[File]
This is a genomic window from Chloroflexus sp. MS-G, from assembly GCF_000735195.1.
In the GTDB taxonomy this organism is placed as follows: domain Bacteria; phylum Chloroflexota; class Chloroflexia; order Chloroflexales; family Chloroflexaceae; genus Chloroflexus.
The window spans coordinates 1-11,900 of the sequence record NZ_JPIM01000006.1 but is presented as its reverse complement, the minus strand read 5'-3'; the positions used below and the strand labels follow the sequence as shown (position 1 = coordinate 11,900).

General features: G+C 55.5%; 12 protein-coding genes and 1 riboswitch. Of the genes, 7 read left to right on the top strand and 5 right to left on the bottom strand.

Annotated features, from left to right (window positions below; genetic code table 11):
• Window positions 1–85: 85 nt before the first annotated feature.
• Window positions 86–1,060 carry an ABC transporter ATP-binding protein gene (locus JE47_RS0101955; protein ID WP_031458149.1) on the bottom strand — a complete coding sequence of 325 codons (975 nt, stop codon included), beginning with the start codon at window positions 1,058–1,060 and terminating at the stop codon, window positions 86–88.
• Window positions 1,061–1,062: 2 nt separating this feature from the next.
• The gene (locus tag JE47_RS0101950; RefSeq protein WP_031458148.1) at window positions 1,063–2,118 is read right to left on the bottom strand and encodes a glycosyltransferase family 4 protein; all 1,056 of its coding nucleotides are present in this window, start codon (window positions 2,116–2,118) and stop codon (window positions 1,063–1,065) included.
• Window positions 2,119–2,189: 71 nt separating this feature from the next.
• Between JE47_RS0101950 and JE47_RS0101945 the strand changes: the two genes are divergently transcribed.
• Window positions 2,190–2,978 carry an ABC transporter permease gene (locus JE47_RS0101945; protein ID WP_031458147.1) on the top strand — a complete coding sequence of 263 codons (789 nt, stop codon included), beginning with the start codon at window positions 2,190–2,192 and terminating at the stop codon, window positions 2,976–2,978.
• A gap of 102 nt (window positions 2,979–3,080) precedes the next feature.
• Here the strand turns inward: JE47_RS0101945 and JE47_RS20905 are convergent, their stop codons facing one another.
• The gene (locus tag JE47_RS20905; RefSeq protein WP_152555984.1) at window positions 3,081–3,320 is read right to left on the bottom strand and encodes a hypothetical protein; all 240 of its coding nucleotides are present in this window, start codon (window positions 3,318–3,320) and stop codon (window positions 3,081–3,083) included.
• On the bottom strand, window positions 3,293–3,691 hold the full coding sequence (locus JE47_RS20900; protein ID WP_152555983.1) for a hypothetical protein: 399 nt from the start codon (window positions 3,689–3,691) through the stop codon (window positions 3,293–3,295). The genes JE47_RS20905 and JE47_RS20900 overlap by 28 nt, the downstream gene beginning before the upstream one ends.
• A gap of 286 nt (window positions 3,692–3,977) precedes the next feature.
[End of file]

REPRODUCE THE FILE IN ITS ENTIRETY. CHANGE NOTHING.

This is a genomic window from Chloroflexus sp. MS-G, from assembly GCF_000735195.1.
In the GTDB taxonomy this organism is placed as follows: domain Bacteria; phylum Chloroflexota; class Chloroflexia; order Chloroflexales; family Chloroflexaceae; genus Chloroflexus.
The window spans coordinates 1-11,900 of the sequence record NZ_JPIM01000006.1 but is presented as its reverse complement, the minus strand read 5'-3'; the positions used below and the strand labels follow the sequence as shown (position 1 = coordinate 11,900).

General features: G+C 55.5%; 12 protein-coding genes and 1 riboswitch. Of the genes, 7 read left to right on the top strand and 5 right to left on the bottom strand.

Annotated features, from left to right (window positions below; genetic code table 11):
• Window positions 1–85: 85 nt before the first annotated feature.
• Window positions 86–1,060 carry an ABC transporter ATP-binding protein gene (locus JE47_RS0101955; protein ID WP_031458149.1) on the bottom strand — a complete coding sequence of 325 codons (975 nt, stop codon included), beginning with the start codon at window positions 1,058–1,060 and terminating at the stop codon, window positions 86–88.
• Window positions 1,061–1,062: 2 nt separating this feature from the next.
• The gene (locus tag JE47_RS0101950; RefSeq protein WP_031458148.1) at window positions 1,063–2,118 is read right to left on the bottom strand and encodes a glycosyltransferase family 4 protein; all 1,056 of its coding nucleotides are present in this window, start codon (window positions 2,116–2,118) and stop codon (window positions 1,063–1,065) included.
• Window positions 2,119–2,189: 71 nt separating this feature from the next.
• Between JE47_RS0101950 and JE47_RS0101945 the strand changes: the two genes are divergently transcribed.
• Window positions 2,190–2,978 carry an ABC transporter permease gene (locus JE47_RS0101945; protein ID WP_031458147.1) on the top strand — a complete coding sequence of 263 codons (789 nt, stop codon included), beginning with the start codon at window positions 2,190–2,192 and terminating at the stop codon, window positions 2,976–2,978.
• A gap of 102 nt (window positions 2,979–3,080) precedes the next feature.
• Here the strand turns inward: JE47_RS0101945 and JE47_RS20905 are convergent, their stop codons facing one another.
• The gene (locus tag JE47_RS20905; RefSeq protein WP_152555984.1) at window positions 3,081–3,320 is read right to left on the bottom strand and encodes a hypothetical protein; all 240 of its coding nucleotides are present in this window, start codon (window positions 3,318–3,320) and stop codon (window positions 3,081–3,083) included.
• On the bottom strand, window positions 3,293–3,691 hold the full coding sequence (locus JE47_RS20900; protein ID WP_152555983.1) for a hypothetical protein: 399 nt from the start codon (window positions 3,689–3,691) through the stop codon (window positions 3,293–3,295). The genes JE47_RS20905 and JE47_RS20900 overlap by 28 nt, the downstream gene beginning before the upstream one ends.
• A gap of 286 nt (window positions 3,692–3,977) precedes the next feature.